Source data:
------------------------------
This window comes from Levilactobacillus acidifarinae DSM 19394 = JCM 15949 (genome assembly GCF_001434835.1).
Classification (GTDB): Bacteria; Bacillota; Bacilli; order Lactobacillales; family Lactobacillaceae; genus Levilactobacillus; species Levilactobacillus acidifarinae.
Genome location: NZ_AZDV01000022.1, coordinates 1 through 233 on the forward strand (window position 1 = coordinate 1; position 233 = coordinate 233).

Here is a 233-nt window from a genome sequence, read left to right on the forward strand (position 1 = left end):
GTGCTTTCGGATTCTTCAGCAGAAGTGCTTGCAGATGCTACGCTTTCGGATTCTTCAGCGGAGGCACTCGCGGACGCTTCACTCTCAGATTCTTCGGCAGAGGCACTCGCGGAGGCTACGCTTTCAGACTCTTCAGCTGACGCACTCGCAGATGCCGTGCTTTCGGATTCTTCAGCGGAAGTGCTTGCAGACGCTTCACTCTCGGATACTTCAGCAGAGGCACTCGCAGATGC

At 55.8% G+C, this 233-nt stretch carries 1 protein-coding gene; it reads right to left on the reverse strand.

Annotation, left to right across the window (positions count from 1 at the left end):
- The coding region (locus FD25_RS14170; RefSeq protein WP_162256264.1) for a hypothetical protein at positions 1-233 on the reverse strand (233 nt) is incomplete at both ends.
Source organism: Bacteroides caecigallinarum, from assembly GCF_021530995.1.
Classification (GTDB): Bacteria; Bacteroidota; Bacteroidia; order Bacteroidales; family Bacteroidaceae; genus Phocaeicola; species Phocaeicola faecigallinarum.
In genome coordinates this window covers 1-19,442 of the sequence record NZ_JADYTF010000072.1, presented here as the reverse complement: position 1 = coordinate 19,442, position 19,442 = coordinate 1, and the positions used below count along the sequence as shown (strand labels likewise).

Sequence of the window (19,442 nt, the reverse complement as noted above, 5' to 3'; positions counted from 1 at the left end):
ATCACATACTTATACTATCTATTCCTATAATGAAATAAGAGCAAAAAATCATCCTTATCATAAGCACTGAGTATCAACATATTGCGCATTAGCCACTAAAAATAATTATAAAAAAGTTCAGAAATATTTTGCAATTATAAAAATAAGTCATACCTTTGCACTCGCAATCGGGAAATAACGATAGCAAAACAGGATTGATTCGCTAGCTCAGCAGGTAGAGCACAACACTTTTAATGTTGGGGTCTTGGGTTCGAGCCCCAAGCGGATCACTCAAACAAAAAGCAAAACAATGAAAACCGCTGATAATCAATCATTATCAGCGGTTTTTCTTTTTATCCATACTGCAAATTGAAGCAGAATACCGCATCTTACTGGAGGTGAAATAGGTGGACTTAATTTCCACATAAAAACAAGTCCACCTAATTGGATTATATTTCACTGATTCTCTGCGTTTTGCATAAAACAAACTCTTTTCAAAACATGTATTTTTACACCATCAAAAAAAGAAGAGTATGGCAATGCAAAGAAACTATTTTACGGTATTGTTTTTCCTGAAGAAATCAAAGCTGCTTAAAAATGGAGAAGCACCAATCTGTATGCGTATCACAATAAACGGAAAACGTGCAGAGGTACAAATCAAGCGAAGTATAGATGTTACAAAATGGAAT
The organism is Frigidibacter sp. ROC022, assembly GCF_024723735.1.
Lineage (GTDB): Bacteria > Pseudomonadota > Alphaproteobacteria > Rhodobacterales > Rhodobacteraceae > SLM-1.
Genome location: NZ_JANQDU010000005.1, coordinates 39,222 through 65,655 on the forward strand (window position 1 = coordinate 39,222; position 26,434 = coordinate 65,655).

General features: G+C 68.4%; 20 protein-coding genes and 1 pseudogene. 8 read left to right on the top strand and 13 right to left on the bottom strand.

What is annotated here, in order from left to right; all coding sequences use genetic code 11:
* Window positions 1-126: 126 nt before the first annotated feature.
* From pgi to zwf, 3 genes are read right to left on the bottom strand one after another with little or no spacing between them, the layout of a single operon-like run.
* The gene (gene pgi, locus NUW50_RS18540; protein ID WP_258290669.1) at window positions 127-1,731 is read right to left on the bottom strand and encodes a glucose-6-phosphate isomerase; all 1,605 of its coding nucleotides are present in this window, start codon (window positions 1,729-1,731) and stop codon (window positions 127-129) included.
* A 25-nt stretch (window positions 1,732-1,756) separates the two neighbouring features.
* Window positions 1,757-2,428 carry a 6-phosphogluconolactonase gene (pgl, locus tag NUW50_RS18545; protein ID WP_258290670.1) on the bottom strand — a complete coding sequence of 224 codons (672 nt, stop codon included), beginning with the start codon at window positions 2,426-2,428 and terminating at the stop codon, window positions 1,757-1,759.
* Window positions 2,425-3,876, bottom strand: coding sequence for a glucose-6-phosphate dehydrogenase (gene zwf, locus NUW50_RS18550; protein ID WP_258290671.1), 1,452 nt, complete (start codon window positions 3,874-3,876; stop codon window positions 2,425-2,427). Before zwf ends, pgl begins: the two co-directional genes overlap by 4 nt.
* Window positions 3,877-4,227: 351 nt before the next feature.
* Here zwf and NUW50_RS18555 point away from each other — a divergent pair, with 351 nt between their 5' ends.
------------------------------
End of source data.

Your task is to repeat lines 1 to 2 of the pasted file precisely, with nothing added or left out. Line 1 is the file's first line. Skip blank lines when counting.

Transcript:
This window comes from Levilactobacillus acidifarinae DSM 19394 = JCM 15949 (genome assembly GCF_001434835.1).
Classification (GTDB): Bacteria; Bacillota; Bacilli; order Lactobacillales; family Lactobacillaceae; genus Levilactobacillus; species Levilactobacillus acidifarinae.